It’s a bit of a chicken or the egg situation, explained Nicole Rader, an associate professor of sociology. While she says parents, friends and school are among the most important influences on a person’s social learning, she sees where socialization from those sources begins to follow the scripts conveyed through entertainment media.
“Media presents a very particular image of victimization and crime to viewers, and it’s one that doesn’t necessarily match up with reality,” Rader said. “With crime and victimization, social learning is more important than experience because most people won’t experience it firsthand.”
A criminologist by training, Rader studies how network television talks about victims, offenders and society as a whole. Through content analysis of popular crime dramas, including Nielsen-rating leaders like “Criminal Minds” and “Law and Order: SVU,” she and her fellow researchers studied who was portrayed as the victims and perpetrators of violent crime, as well as how other characters on the show responded to the victim.
“One thing we wanted to study was what attributes made the fictional victims more likely to be blamed for their own assault and how that translates to the public,” Rader explained.
Rader found that in the 124 episodes studied, victims of intimate- partner violence were more likely than those attacked by strangers to be blamed for their victimization—either by law enforcement, lawyers, neighbors or themselves. She also found the demographics of many fictional crime victims and the circumstances surrounding their attacks did not match actual crime statistics.
For example, Rader explained that in television dramas, women, particularly white women, are portrayed as crime victims much more frequently than they are victimized in real life. She said the crimes also perpetuate the idea of “stranger danger” when in reality, women are most likely to be attacked by someone they know.
“What we’ve seen is that even when a woman is the victim of something like date rape, she is still most afraid of a stranger jumping out of the bushes,” Rader explained. “They think their experience with date rape is not the norm because they’ve been taught that stranger danger is where the real risk is.
“In the end, you have some groups that are overly fearful and others that maybe don’t recognize their full risks because it’s not being reflected by entertainment media,” Rader continued.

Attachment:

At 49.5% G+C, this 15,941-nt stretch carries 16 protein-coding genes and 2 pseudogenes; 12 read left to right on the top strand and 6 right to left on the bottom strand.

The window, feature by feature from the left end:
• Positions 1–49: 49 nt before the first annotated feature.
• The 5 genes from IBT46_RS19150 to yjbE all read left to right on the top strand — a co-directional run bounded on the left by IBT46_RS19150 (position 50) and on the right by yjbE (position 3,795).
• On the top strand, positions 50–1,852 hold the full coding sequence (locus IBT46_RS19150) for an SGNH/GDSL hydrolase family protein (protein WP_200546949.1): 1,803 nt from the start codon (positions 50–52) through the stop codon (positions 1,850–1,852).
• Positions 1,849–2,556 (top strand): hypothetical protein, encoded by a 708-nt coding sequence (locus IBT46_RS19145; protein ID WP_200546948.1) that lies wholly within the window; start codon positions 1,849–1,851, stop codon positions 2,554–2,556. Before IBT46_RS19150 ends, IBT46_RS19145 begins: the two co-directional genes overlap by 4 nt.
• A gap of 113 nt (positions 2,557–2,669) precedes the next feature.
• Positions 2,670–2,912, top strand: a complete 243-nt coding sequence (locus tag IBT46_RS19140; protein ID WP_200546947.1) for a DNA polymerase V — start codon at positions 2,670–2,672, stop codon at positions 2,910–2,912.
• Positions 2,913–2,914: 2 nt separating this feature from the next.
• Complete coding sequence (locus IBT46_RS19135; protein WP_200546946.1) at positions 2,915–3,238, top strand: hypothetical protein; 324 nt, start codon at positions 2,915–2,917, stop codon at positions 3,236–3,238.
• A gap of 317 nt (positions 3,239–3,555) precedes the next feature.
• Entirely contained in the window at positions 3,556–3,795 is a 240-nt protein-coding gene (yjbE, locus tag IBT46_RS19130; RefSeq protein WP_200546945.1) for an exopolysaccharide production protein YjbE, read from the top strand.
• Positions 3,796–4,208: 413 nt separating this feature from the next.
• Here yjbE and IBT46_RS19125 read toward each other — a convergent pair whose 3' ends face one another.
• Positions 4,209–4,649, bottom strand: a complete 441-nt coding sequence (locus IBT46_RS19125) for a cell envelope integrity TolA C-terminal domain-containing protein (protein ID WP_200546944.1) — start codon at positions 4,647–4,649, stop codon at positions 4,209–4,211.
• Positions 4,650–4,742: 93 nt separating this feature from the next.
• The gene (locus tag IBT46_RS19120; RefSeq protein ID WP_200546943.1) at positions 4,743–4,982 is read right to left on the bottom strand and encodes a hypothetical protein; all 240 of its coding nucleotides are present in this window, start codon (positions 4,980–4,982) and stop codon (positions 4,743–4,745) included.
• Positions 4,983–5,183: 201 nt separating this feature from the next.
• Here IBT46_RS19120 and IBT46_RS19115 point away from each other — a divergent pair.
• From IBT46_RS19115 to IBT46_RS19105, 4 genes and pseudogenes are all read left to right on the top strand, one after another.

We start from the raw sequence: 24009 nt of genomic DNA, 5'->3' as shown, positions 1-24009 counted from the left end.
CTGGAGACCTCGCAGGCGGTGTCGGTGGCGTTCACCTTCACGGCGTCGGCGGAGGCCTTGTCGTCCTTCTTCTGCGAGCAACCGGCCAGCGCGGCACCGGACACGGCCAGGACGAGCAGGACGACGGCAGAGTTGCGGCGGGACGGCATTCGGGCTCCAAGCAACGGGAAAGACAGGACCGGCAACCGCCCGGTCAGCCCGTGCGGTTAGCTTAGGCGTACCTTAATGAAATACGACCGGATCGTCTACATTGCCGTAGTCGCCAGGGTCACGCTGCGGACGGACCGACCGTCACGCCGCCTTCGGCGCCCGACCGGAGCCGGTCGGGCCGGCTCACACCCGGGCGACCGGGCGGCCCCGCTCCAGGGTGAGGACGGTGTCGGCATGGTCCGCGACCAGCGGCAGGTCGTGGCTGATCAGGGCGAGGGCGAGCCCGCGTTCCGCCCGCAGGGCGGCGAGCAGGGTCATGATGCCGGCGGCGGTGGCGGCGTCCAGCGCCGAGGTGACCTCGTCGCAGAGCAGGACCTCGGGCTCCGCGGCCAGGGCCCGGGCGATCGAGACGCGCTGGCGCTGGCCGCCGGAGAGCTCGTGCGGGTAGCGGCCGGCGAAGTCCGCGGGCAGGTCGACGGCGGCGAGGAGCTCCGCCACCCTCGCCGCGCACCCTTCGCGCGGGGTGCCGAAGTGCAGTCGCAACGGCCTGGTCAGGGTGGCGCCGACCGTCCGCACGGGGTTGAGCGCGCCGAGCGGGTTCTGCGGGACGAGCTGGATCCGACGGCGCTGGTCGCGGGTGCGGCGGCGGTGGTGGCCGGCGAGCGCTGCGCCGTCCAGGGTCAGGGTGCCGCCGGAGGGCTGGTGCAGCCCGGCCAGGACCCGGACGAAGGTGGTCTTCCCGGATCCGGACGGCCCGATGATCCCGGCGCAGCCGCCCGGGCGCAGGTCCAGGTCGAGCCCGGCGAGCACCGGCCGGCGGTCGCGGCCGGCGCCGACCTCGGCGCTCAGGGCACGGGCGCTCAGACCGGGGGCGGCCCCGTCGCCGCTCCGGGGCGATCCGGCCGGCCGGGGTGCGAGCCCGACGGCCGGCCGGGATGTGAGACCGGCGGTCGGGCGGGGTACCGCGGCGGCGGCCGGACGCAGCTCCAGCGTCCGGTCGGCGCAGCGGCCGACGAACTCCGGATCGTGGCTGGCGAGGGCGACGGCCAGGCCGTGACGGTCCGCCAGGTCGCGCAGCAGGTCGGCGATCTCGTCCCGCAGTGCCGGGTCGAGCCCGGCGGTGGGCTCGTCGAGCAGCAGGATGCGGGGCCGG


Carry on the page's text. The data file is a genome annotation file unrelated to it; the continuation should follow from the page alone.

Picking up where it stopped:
Entertainment media, she said, really does help set the tone for society.
Sinclair explained that the potential of entertainment media to slip past viewers’ natural barriers to persuasion means it’s important to actively think about what’s being shown.
“It’s not that it’s bad to consume entertainment media, it’s just that you have to engage in processing what you’re seeing,” Sinclair explained. “If you have an attitude about something, you need to look back to see where the underlying belief is coming from.”
Sinclair said understanding the root of attitudes and beliefs is especially important before acting upon them. But, she stressed, having a media-inspired thought or feeling alone is not likely to make someone take an action.
A media-driven fear of danger lurking in the shadows might cause a woman to carry pepper spray. And a media-fed belief in rape myth might make a juror less sympathetic to a victim of date rape. But bingeing on “CSI” or “Breaking Bad” is not likely to send a law-abiding citizen on a crime spree.
“Constant exposure to violent or crime-related media might desensitize the viewer or remove some roadblocks, but it would be just one small line on a very complex model of all the circumstances that contribute to someone crossing that line,” Sinclair said.
Kevin Williams agrees. An associate professor of communication, he has spent most of his academic career studying media effects, particularly whether or not violent video games make players more likely to commit violent acts in real life.
“It sounds sexy to blame consumption of violent content for someone’s violent actions,” Williams said, “but it’s not a magic trigger that’s going to cause that behavior.”
Williams explained that video games—whether violent or not—are more likely to affect players’ moods than their underlying morality. So, a losing round of “Call of Duty” or even “Candy Crush” could increase a player’s feelings of anger or frustration in the short term, but not make a person act on those feelings.
“One stimulus, like a video game, isn’t going to turn someone into a killer or a rapist,” Williams said. “It can impact their beliefs. It can emotionally and physiologically desensitize them to it, but it won’t make them take an action that goes against their moral code.
“There have to be underlying mental, emotional and environmental issues that would cause a person to break those ultimate societal taboos,” he continued.
However, like Marett’s studies of transportation as a way to educate viewers through entertainment television, Williams sees how getting lost in play could make video games a valuable tool.
“My recent work focuses on how people interact with video games: What draws them in? What makes them lose track of time while playing?” Williams explained. “If I’m training you to do a task and can make four hours feel like one by getting you immersed in the process, then that has beneficial applications in many fields.”
With smartphones putting Internet access, streaming services and video games at everyone’s fingertips, Williams said entertainment media, specifically video games, are creating a huge cultural convergence that crosses ages, genders and location.
“With more and more people playing, the traditional definition of a ‘gamer’ is changing,” Williams said. “It’s becoming something that links people across demographics, and as technology becomes better and better, entertainment media is going to play a bigger role in shaping things.”